Figure 2—figure supplement 1
Dendritic lengths were equal in outer and middle molecular layers of exercise TRAPed cells.

(A) Representative image of dendrites of the outer molecular layer (light green) and middle molecular layer (light purple) of exercise-TRAPed cells (red) 3 days post-exercise. The band of VGluT2 immunofluorescence labeled only the OML and MML, with the outer half representing OML and the inner half representing MML for quantification. Scale bar: 40 µm. (B) There was no difference in dendritic lengths per cell between MML and OML cells (MML: 326 ± 14 µm, n = 3, OML: 300 ± 20, n = 3, unpaired t-test, p=0.14, 49 µm stack). Masking was used to better visualize the OML and MML in the image.

Figure 2—figure supplement 2
Paired-pulse ratio (PPR) in control and exercise-TRAPed granule cell paired recordings.

(A) Representative EPSCs from paired-pulse experiments during 50 ms interstimulus interval (ISI) OML stimulation. Responses are scaled on the y-axis relative to the first peak (PPR, 50 ms ISI: tdT-, 1.30 ± 0.08, tdT+, 1.10 ± 0.07, n = 9 cells, p=0.0770, paired t-test). Stimulus artifacts were blanked for presentation. (B) Same as in A, but with 100 ms ISI PPR, 100 ms ISI: tdT-, 1.25 ± 0.06, tdT+, 1.06 ± 0.08, n = 8 cells, p=0.09, paired t-test) (C) Quantification and summary of paired-pulse experiments. There was no change in PPR at 50 ms ISI (p=0.08, paired t-test) or 100 ms ISI (p=0.09, paired t-test). ns, not significant.

Figure 3 with 3 supplements
Transcriptome analysis of laser captured dentate granule cells activated by a single bout of voluntary exercise.

(A) A virus expressing a CAG promoter followed by a loxP-flanked (‘floxed’) stop cassette-controlled Histone2B Monomeric Red Fluorescent Protein (flex H2B-mRFP), was injected stereotaxically into the dentate gyrus of Fos-TRAP mice. The nuclear tag allowed preservation of the fluorophore during laser capture microdissection. Two weeks post-viral injections, mice were injected with tamoxifen, followed 24 hr later by 2 hr of voluntary exercise. Mice were sacrificed 3 and 7 days following exercise. mRFP+ (exercise TRAPed) and non-activated granule cells were subsequently excised from unfixed intact tissue cryosections using laser capture microdissection, and pooled in batches of 100–150 cells per mouse. cDNA libraries were prepared and samples were processed for RNASeq library construction. Scale bar: 20 µm. (B) Voluntary exercise increased activated mRFP+ cells compared to littermate controls in homecage. Scale bars: 100 µm. Fos TRAPed:H2B-mRFP+ cells/50 µm section was 164 ± 26 for homecage (n = 3) and 686 ± 92 for exercise (n = 4, unpaired t-test, p=0.007). (C) Differential expression of genes between RFP+ and RFP- cell ensembles from four mice are displayed in a MA-plot (M value vs A value plot, which are Log2fold vs normalized mean expression in DEseq2), with and significantly changed (FDR < 0.1, fold enrichment 2.) Upregulated and downregulated transcripts are shown as red dots (upper and lower circles, respectively). For analysis at 3 days post-exercise in exercise-TRAPed cells, the top enriched ontological clusters are listed as well as the top 10 upregulated genes. (D) Real-time qPCR confirmation of the Mtss1L expression in in exercise-TRAPed cells at 3 days (see also Figure 3—figure supplement 2).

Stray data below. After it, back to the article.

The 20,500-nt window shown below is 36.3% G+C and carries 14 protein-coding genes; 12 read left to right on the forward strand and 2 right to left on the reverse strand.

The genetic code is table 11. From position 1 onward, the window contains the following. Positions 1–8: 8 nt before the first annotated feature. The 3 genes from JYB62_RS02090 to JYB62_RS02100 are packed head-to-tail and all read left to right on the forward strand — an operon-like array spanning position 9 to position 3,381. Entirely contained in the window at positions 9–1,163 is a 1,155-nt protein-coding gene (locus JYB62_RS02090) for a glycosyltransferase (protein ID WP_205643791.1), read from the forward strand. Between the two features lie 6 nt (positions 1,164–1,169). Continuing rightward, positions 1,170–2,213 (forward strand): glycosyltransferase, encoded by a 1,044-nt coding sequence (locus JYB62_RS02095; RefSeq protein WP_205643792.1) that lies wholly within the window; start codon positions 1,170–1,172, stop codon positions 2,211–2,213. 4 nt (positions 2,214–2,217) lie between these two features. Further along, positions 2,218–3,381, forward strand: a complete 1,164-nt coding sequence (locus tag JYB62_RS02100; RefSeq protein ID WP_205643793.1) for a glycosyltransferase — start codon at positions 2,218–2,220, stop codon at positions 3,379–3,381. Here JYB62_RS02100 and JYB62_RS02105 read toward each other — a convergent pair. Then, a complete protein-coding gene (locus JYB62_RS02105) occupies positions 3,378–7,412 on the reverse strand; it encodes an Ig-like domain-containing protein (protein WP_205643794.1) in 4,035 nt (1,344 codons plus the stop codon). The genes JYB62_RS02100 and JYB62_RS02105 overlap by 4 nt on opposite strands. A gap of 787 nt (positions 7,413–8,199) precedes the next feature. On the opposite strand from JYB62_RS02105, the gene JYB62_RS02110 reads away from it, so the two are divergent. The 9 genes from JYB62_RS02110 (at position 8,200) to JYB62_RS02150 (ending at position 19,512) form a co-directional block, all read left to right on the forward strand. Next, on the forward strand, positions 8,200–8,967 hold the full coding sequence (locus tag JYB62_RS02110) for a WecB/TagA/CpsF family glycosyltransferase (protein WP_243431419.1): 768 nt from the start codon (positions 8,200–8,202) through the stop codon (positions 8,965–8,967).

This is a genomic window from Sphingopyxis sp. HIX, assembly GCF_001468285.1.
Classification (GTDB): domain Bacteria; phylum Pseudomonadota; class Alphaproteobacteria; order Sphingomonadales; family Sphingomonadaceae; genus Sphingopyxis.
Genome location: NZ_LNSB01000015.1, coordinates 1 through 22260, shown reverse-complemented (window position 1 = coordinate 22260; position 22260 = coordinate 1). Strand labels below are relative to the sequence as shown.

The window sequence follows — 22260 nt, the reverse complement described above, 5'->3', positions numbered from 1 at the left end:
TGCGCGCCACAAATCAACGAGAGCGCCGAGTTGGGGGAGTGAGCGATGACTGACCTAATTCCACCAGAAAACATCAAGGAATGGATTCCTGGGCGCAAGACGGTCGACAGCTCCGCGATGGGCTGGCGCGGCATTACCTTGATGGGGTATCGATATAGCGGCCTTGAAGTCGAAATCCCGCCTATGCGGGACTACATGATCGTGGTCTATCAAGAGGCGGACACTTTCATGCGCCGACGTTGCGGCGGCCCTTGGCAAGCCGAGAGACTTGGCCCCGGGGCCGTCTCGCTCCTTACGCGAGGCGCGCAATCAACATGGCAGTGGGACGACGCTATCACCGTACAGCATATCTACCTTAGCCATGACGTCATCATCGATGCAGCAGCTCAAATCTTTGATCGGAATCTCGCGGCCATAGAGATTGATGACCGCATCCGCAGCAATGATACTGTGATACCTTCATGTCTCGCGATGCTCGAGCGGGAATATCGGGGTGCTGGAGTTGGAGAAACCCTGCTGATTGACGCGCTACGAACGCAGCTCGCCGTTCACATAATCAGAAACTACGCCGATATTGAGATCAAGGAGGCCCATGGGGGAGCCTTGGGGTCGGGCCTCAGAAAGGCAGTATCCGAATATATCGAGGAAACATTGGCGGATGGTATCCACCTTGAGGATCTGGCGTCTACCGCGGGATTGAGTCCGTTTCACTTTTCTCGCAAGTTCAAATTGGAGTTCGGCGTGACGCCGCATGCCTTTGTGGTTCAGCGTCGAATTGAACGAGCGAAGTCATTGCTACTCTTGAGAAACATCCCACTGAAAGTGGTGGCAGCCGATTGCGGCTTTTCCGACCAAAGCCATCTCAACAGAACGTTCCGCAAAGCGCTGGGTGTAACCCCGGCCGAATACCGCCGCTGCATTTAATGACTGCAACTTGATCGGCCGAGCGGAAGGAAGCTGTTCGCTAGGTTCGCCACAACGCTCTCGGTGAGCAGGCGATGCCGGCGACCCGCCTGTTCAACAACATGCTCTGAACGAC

Figure 3—figure supplement 1
Filtering, and dispersion estimation of sequencing data used for transcriptomics.

(A) Log2 raw counts dataframe after filtering transcripts with rowmax < 64 counts are displayed with violin plots in blue, median counts of each sample are shown as white dots with black bars representing standard deviation. Data from four samples from Fos-TRAP- cells and three samples from Fos-TRAP+ cells showed similar count distributions. Each sample contained cDNA from 150 neurons from each mouse. (B) Dispersion estimation of the normalized counts of samples at 3 days post-exercise was analyzed using the DEseq2 package. Local fit was used for the estimation, which showed that data dispersion estimated from raw counts (gene-est shown in black dots) fit well with the statistical model calculated from the DEseq2 package (red line). Normalized data (blue dots) were used for differential expression comparison.

Figure 3—figure supplement 2
Real-time qPCR confirmation of upregulated genes in exercise-TRAPed cells.

Six of the top 10 enriched genes (see Figure 3C) were selected for validation including the top five based on padj values, and one from the lower five padj (CDKN1A). (A) Summary real-time qPCR confirmation of Mtss1L and Elavl4 exercise-induced transcripts in 3 and 7 day post-exercise samples using Smartseq2 amplified cDNA (exercise-TRAPed- (control) n = 4 mice; exercise-TRAPed+ n = 3 mice). mRNA expression was normalized to neuronal internal control gene Ubc. Statistical analysis was performed using one-way ANOVA with multiple comparisons and t-test *p<0.05. (B) mRNA expression of p21(CDKN1A), Egr1, Tnfsf12a, Stmn2 in the 3-day post-exercise samples (exercise TRAPed- (control) n = 4 exercise TRAPed+ n = 3). mRNA expression was normalized to neuronal internal control gene Ubc. Statistical analysis was performed using t-test assuming equal variation *p<0.05.